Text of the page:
Saturday, April 7, 2018

TheList 4694

The List 4694
To All
I hope that you all have a great weekend.  Cowboy solved the problem with yesterday's list 4693 so most of you should have received it.
This Day In Naval History – April 6, 2018
April 6
1776—The Continental Navy Squadron, commanded by Commodore Esek Hopkins, is attacked by the British frigate HMS Glasgow and her tender while entering Long Island Sound.
1776 - Sloop-of-war Ranger, frigate Queen of France and frigate Warren capture British Hibernia and 7 other vessels
1862—Naval gunfire from gunboats Tyler and Lexington protect the advanced river flank of Union Gen. Ulysses S. Grant's army at the Battle of Shiloh (Pittsburg Landing).
1909—Cmdr. Robert E. Peary reports reaching the North Pole, dropping a note in a glass bottle into a crevice in the ice that states: "I have this day hoisted the national ensign of the United States of America at this place, which my observations indicate to be the North Polar axis of the earth, and have formally taken possession of the entire region, and adjacent, for and in the name of the President of the United States of America."
1917—Following the sinking of U.S. merchant vessels by German U-boats, the U.S. declares war on Germany, entering World War I.
1945—The first heavy kamikaze attacks begin on ships at Okinawa. USS Bush (DD 529), USS Colhoun (DD 801), USS Emmons (DMS 22) and (LST 447) are damaged beyond repair.
1945—USAAF B-25s attack Japanese convoy HOMO-03 and destroy a Japanese destroyer, minesweeper, a cargo ship and other ships. USS Besugo (SS 321) and USS Hardhead (SS 365) also sink Japanese ships.
1961 - USS Lake Champlain brings oxygen to aid stricken passenger of British liner Queen of Bermuda.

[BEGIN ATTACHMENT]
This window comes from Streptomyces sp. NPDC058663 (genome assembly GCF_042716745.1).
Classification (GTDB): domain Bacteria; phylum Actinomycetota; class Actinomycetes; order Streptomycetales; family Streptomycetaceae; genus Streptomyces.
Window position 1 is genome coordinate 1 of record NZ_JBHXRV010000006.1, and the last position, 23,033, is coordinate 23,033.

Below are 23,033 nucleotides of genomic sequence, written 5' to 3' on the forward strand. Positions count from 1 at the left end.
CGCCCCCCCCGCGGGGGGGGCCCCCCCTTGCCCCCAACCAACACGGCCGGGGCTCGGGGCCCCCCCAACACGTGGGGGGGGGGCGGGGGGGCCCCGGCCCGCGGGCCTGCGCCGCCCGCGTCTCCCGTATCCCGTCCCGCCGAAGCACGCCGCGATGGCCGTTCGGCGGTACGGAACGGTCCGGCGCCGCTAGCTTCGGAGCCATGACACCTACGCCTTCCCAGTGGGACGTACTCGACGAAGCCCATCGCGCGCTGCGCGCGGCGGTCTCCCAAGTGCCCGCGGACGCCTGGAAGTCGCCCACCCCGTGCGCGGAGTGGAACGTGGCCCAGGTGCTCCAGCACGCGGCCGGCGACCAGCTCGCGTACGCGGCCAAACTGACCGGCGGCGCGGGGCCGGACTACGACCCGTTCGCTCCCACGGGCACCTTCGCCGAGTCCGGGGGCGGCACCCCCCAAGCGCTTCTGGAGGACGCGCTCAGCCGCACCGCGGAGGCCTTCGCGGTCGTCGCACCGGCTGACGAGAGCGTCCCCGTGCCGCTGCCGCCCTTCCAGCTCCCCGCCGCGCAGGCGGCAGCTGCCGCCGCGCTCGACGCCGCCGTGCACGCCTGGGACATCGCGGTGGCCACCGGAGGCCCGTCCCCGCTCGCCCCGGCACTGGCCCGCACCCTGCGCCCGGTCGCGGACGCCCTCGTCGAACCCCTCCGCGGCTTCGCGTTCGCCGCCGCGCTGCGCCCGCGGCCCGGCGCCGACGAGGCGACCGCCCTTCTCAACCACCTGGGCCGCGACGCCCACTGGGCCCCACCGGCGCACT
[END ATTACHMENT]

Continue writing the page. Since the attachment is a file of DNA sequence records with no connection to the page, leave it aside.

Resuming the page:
1968—USS New Jersey (BB 62) is re-commissioned for shore bombardment duty at Vietnam.
1989 - President orders DOD to assist in Exxon Valdez oil spill cleanup
1993 - Branch Navy Hospital Adak responds to crash of civilian Chinese airline providing lifesaving treatment and medical evacuation of 89 injured passengers. Only one passenger out of 265 passengers died.
2013—The commissioning ceremony for USS Arlington (LPD 24) is held at Naval Station Norfolk, the ship's homeport. The San Antonio-class amphibious transport dock ship joins sister ships USS New York and Somerset to be named for the sites attacked by terrorists on Sept. 11, 2001. Steel salvaged from the Pentagon, based in Arlington, are showcased in the ship's museum.
On this day in history (April 6):
1896: The first modern Olympic Games began in Athens, Greece.
1930: Hostess Twinkies were invented by bakery executive James Dewar. It is a creamy-filled sponge cake created in order to use small baking pans that would otherwise remain in storage except for each year's brief strawberry shortcake season. About a billion Twinkies are eaten every year.
1954: The TV Dinner was first put on sale by Swanson & Sons. It was black and white at the time.
1992: The Great Purple Satan begins charming millions of unknowing tiny followers into his cult of Dino-worship as "Barney and Friends" makes its debut on PBS.  Remember, sharing is caring and caring is sharing!
And today is:
National Raisin and Spice Bar Day
April 7
1776—The Continental brig Lexington, commanded by John Barry, captures the British tender Edward near the Virginia Capes after a fierce fight that takes nearly an hour.
1944—USS Saufley (DD 465) sinks the Japanese submarine I 2, west-northwest of New Hanover, while USS Champlin (DD 601) is damaged after intentionally ramming German submarine U-856 380 miles off Nova Scotia, Canada. Champlin then teams with USS Huse (DE 145) to sink U-856.
1944—USS Gustafson (DE 182) sinks the German submarine U 857 off Cape Cod, MA.
1945—First two Navy flight nurses land on an active battlefield at Iwo Jima. 
1945—Fast Carrier Task Force 58 aircraft attack the Japanese First Diversion Attack Force, sinking Japanese battleship Yamato and light cruiser Yahagi west-southwest of Kagoshima, Japan, as well as sinking four Japanese destroyers and damaging four others in the East China Sea.